Public lavatories on board

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Richard Coplen

Former Member
Hey all,
i know this is an unusual thread to start, but i've always wondered what the public lavatories on board were like. Most of the passengers and crew aboard would have had to use them - with the select few having private lavatories. What was the decor and layouts like? Who maintained them? Here's an odd question - in what form was toilet tissue available then? When watching "The 1900 House" i learned that many Edwardians - including the middle-classes recycled newspapers as toilet paper - surely this was'nt the case aboard Titanic? Nowadays toilet tissue is quite the luxury available in double-quilted, feather-soft, fragranced forms. With the White Star Line so concerned about Titanic's "...higher standard of toilet comfort and luxury at sea...", i would have expected toilet tissue to be top of their agenda. Were the public lavs aboard similar to modern ones? I can't believe i'm bringing this subject up, but it's a puzzler!
Richard, in 1912 'toilet' meant the whole business of washing, putting on makeup and so forth. That's why White Star talks of 'toilet comfort'. You probably know the advertisement for Vinolia toilet soap.

The thing Americans euphemistically call a toilet, the British called a lavatory or a water closet, which terms were also euphemisms. You'll see rooms marked WC on Titanic's plans. We won't go into other names that were applied.

I've not seen a photo of a Titanic lavatory, but judging by pictures of a first class bathroom that can be seen on page 142 of The Birth of the Titanic, they can't have been very flash. Pipes were exposed and the room wouldn't be accepted in the average modern house. Maintenance probably fell to whoever was low man on the engineering totem pole, or maybe to the carpenter, who was a jack of all trades. There was nobody listed as a plumber in the crew. Maybe White Star would have hired a plumber if the apprentice plumber, Frank Parker, from Harland and Wolff had not been on board. I notice that Carpathia had no plumber, either.

Somewhere in the wilds of the Internet is a site devoted to the history of toilet paper. A little Googling should find it.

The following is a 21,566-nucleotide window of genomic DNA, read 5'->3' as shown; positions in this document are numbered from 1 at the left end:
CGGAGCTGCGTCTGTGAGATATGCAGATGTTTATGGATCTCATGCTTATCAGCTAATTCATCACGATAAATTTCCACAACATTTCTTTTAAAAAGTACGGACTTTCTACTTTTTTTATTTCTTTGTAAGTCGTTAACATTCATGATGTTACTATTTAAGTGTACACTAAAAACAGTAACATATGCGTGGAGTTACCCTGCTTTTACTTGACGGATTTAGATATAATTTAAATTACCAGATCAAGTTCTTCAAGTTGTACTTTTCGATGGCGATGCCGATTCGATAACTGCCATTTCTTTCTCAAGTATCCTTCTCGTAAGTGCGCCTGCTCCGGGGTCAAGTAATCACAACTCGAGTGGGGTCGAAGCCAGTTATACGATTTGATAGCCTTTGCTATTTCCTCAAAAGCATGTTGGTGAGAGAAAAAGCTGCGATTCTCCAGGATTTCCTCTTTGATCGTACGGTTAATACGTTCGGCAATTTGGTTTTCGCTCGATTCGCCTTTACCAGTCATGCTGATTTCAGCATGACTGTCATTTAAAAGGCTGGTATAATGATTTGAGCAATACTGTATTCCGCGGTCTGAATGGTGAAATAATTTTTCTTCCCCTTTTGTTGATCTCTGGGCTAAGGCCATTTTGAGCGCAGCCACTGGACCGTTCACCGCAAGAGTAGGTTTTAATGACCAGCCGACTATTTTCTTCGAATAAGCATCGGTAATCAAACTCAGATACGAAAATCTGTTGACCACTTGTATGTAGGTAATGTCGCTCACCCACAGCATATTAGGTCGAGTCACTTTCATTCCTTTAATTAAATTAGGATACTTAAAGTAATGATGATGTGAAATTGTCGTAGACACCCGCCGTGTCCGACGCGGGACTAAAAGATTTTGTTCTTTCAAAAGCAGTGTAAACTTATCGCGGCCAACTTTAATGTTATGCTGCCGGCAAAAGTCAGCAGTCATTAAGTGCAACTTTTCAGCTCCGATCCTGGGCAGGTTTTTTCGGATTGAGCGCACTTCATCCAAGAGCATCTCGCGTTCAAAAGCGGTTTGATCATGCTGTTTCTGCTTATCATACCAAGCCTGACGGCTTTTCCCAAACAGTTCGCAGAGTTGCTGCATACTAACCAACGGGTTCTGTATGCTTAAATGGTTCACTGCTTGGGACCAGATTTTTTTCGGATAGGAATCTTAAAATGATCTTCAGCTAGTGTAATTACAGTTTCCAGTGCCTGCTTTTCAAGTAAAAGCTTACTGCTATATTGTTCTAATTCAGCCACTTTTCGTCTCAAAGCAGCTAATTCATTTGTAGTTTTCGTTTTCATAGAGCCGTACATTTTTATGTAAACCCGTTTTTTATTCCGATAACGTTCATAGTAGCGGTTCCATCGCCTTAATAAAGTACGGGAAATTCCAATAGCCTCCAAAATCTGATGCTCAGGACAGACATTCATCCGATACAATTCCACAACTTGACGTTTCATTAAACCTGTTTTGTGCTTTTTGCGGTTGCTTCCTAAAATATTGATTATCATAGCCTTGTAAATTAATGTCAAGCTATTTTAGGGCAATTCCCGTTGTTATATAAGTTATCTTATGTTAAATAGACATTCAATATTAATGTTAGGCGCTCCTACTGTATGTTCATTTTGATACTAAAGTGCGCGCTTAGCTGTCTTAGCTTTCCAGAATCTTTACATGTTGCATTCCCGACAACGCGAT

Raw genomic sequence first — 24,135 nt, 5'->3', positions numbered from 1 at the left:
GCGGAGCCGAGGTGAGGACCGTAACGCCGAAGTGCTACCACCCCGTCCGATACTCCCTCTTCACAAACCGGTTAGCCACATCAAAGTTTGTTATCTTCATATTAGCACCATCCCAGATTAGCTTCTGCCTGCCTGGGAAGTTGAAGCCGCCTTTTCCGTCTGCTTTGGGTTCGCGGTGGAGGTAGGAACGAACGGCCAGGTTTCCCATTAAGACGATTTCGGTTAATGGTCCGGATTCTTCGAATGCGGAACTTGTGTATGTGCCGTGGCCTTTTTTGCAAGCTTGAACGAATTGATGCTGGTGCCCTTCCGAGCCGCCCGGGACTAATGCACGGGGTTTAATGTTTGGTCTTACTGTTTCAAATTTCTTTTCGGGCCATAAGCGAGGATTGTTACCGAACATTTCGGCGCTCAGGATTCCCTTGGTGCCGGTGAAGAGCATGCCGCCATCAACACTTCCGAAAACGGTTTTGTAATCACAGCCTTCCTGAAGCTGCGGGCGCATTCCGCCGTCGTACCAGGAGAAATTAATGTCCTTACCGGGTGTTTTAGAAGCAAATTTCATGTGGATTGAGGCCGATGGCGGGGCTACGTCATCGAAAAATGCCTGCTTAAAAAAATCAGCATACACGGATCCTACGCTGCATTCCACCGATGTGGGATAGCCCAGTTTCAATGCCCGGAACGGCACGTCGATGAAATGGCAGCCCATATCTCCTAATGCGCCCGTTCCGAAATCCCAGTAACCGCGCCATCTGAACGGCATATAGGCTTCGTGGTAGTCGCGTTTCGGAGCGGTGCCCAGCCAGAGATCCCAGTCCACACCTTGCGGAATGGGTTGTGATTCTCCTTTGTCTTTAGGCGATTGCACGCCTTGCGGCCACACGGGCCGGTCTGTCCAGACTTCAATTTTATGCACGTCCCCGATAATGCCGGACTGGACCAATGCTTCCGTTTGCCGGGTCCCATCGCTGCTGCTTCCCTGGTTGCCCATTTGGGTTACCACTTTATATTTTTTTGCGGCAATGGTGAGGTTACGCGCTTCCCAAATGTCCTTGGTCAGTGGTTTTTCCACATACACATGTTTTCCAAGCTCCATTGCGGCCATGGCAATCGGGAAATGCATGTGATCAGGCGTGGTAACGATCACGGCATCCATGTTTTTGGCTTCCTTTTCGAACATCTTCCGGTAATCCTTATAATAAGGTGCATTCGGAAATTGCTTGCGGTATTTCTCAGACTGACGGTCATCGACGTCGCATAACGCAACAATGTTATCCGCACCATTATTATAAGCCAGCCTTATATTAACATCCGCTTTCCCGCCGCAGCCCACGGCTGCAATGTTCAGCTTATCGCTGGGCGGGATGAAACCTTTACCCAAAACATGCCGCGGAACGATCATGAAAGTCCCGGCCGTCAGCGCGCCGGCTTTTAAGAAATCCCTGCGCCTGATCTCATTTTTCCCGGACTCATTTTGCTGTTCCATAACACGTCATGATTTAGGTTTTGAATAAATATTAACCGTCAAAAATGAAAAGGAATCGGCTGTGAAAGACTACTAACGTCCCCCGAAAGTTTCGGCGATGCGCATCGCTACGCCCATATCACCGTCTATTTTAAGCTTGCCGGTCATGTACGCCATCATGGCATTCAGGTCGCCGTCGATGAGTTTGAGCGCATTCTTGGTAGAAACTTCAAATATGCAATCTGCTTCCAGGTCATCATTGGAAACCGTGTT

I was actually glad to see this thread started. I was just thinking about the Titanic's public lavatories the other day!


I think I saw a photograph of a first class bathroom once, but all it showed was the sink, which was marble. There were a lot of pipes exposed just as you said and what part of the room that could be seen looked very plain.
Plumbing was still somewhat "high tech" in 1911 when Titanic was abuilding. Pipes were left exposed even in the homes of the wealthy at that time in the USA. Naked pipes appear incongruous to us today, but at the time were one more way for owners to point out their wealth. The pipes were a visible demonstration the home's owner could afford hot and cold running water--and an inside toilet (WC).

Shipbuilders undoubtedly enjoyed the public acceptance of visible pipes. Hiding the plumbing, wiring, and other utilities is one of the hardest jobs in constructing a vessel. Bulkheads are seldom studded walls with hollow cores as they are in houses ashore today. So, hiding pipes on a ship requires additional wall thickness which robs the limited amount of space inside the vessel.

Adding a 6-inch thick wall in place of a single layer bulkhead robs a foot for every two bulkheads. That wasted space adds up to the elimination of revenue-producing passenger cabins.

Flush toilets have always been problems at sea. They work well ashore where the "fall" of the soil pipe is fixed. However, at sea the soil pipe is moving with the ship. Which brings up the problem of preventing a bowl full of water from sloshing onto the deck. Some modern marine "heads" (the nautical euphemism) employ vacuum to assist the flushing.

Marine toilets are probably the single biggest problem for the ship's engineering department. Cigarette butts and match sticks can "plug" them, not to mention other items normally flushed away ashore. It is common for one or two engineers to be detailed to unclogging passenger toilets 24 hours a day.

On vessels that I have operated, the process involved wearing rubber gloves and reaching... Well, you get the idea.